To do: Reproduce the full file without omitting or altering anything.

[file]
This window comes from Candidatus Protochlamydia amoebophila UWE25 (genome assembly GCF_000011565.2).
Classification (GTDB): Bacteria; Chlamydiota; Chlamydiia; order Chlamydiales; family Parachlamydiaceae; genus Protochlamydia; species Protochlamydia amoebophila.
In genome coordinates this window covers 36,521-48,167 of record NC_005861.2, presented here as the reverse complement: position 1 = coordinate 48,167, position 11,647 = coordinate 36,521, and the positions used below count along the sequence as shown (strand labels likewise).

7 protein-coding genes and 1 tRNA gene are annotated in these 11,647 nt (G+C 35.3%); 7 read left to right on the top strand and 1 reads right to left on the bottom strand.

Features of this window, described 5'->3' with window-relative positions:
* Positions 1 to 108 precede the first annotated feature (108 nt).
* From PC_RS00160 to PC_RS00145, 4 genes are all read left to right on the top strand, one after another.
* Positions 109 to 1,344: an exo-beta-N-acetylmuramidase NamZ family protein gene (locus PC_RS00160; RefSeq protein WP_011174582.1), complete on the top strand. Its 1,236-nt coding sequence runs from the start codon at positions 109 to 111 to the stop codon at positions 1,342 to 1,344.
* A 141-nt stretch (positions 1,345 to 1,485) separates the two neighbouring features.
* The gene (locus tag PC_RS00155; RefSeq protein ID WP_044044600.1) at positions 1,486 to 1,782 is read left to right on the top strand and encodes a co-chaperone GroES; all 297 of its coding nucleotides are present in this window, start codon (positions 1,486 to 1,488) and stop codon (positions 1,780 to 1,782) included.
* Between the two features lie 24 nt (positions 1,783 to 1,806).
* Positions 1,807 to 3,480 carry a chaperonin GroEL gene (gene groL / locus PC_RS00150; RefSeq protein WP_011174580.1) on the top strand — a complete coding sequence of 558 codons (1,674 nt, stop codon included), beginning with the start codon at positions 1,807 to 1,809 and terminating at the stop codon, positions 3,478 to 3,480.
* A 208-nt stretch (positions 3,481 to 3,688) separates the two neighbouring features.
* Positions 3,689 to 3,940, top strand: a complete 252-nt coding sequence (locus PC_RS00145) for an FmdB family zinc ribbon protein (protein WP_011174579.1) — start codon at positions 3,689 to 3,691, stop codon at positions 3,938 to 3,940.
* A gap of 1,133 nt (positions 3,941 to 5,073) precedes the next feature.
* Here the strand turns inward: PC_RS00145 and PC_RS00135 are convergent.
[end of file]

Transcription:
This window comes from Candidatus Protochlamydia amoebophila UWE25 (genome assembly GCF_000011565.2).
Classification (GTDB): Bacteria; Chlamydiota; Chlamydiia; order Chlamydiales; family Parachlamydiaceae; genus Protochlamydia; species Protochlamydia amoebophila.
In genome coordinates this window covers 36,521-48,167 of record NC_005861.2, presented here as the reverse complement: position 1 = coordinate 48,167, position 11,647 = coordinate 36,521, and the positions used below count along the sequence as shown (strand labels likewise).

7 protein-coding genes and 1 tRNA gene are annotated in these 11,647 nt (G+C 35.3%); 7 read left to right on the top strand and 1 reads right to left on the bottom strand.

Features of this window, described 5'->3' with window-relative positions:
* Positions 1 to 108 precede the first annotated feature (108 nt).
* From PC_RS00160 to PC_RS00145, 4 genes are all read left to right on the top strand, one after another.
* Positions 109 to 1,344: an exo-beta-N-acetylmuramidase NamZ family protein gene (locus PC_RS00160; RefSeq protein WP_011174582.1), complete on the top strand. Its 1,236-nt coding sequence runs from the start codon at positions 109 to 111 to the stop codon at positions 1,342 to 1,344.
* A 141-nt stretch (positions 1,345 to 1,485) separates the two neighbouring features.
* The gene (locus tag PC_RS00155; RefSeq protein ID WP_044044600.1) at positions 1,486 to 1,782 is read left to right on the top strand and encodes a co-chaperone GroES; all 297 of its coding nucleotides are present in this window, start codon (positions 1,486 to 1,488) and stop codon (positions 1,780 to 1,782) included.
* Between the two features lie 24 nt (positions 1,783 to 1,806).
* Positions 1,807 to 3,480 carry a chaperonin GroEL gene (gene groL / locus PC_RS00150; RefSeq protein WP_011174580.1) on the top strand — a complete coding sequence of 558 codons (1,674 nt, stop codon included), beginning with the start codon at positions 1,807 to 1,809 and terminating at the stop codon, positions 3,478 to 3,480.
* A 208-nt stretch (positions 3,481 to 3,688) separates the two neighbouring features.
* Positions 3,689 to 3,940, top strand: a complete 252-nt coding sequence (locus PC_RS00145) for an FmdB family zinc ribbon protein (protein WP_011174579.1) — start codon at positions 3,689 to 3,691, stop codon at positions 3,938 to 3,940.
* A gap of 1,133 nt (positions 3,941 to 5,073) precedes the next feature.
* Here the strand turns inward: PC_RS00145 and PC_RS00135 are convergent.